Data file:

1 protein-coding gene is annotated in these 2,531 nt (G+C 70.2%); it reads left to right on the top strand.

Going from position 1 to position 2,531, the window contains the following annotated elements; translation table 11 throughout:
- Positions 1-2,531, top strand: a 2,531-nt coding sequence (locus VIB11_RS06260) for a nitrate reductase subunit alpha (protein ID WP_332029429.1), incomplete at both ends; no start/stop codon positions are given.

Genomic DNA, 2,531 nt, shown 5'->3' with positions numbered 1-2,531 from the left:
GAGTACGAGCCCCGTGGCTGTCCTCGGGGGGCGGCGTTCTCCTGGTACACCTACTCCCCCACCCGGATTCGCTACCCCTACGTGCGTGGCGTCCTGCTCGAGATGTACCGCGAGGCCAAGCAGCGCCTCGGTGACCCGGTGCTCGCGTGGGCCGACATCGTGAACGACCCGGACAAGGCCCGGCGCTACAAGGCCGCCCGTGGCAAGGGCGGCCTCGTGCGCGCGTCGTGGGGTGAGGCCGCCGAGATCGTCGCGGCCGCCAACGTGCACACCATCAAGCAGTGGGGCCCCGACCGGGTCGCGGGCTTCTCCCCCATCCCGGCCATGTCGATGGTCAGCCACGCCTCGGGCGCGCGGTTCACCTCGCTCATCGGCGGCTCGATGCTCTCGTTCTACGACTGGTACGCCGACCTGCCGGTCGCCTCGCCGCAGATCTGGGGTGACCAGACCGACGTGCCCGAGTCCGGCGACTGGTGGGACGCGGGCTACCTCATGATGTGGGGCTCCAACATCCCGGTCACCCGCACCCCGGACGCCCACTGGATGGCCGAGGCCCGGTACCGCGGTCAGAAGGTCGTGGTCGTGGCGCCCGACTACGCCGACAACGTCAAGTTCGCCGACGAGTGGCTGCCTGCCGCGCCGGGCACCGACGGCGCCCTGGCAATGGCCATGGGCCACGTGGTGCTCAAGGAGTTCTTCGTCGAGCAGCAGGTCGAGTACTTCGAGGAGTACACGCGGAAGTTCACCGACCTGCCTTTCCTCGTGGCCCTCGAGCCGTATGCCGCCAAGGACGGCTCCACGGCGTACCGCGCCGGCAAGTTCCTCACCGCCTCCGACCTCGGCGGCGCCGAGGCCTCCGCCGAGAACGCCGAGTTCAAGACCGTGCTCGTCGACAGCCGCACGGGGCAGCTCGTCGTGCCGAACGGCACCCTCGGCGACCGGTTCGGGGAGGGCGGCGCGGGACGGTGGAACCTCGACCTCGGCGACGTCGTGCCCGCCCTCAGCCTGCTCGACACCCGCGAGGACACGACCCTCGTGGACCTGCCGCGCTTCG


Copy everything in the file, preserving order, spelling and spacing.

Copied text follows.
1 protein-coding gene is annotated in these 2,531 nt (G+C 70.2%); it reads left to right on the top strand.

Going from position 1 to position 2,531, the window contains the following annotated elements; translation table 11 throughout:
- Positions 1-2,531, top strand: a 2,531-nt coding sequence (locus VIB11_RS06260) for a nitrate reductase subunit alpha (protein ID WP_332029429.1), incomplete at both ends; no start/stop codon positions are given.

Genomic DNA, 2,531 nt, shown 5'->3' with positions numbered 1-2,531 from the left:
GAGTACGAGCCCCGTGGCTGTCCTCGGGGGGCGGCGTTCTCCTGGTACACCTACTCCCCCACCCGGATTCGCTACCCCTACGTGCGTGGCGTCCTGCTCGAGATGTACCGCGAGGCCAAGCAGCGCCTCGGTGACCCGGTGCTCGCGTGGGCCGACATCGTGAACGACCCGGACAAGGCCCGGCGCTACAAGGCCGCCCGTGGCAAGGGCGGCCTCGTGCGCGCGTCGTGGGGTGAGGCCGCCGAGATCGTCGCGGCCGCCAACGTGCACACCATCAAGCAGTGGGGCCCCGACCGGGTCGCGGGCTTCTCCCCCATCCCGGCCATGTCGATGGTCAGCCACGCCTCGGGCGCGCGGTTCACCTCGCTCATCGGCGGCTCGATGCTCTCGTTCTACGACTGGTACGCCGACCTGCCGGTCGCCTCGCCGCAGATCTGGGGTGACCAGACCGACGTGCCCGAGTCCGGCGACTGGTGGGACGCGGGCTACCTCATGATGTGGGGCTCCAACATCCCGGTCACCCGCACCCCGGACGCCCACTGGATGGCCGAGGCCCGGTACCGCGGTCAGAAGGTCGTGGTCGTGGCGCCCGACTACGCCGACAACGTCAAGTTCGCCGACGAGTGGCTGCCTGCCGCGCCGGGCACCGACGGCGCCCTGGCAATGGCCATGGGCCACGTGGTGCTCAAGGAGTTCTTCGTCGAGCAGCAGGTCGAGTACTTCGAGGAGTACACGCGGAAGTTCACCGACCTGCCTTTCCTCGTGGCCCTCGAGCCGTATGCCGCCAAGGACGGCTCCACGGCGTACCGCGCCGGCAAGTTCCTCACCGCCTCCGACCTCGGCGGCGCCGAGGCCTCCGCCGAGAACGCCGAGTTCAAGACCGTGCTCGTCGACAGCCGCACGGGGCAGCTCGTCGTGCCGAACGGCACCCTCGGCGACCGGTTCGGGGAGGGCGGCGCGGGACGGTGGAACCTCGACCTCGGCGACGTCGTGCCCGCCCTCAGCCTGCTCGACACCCGCGAGGACACGACCCTCGTGGACCTGCCGCGCTTCG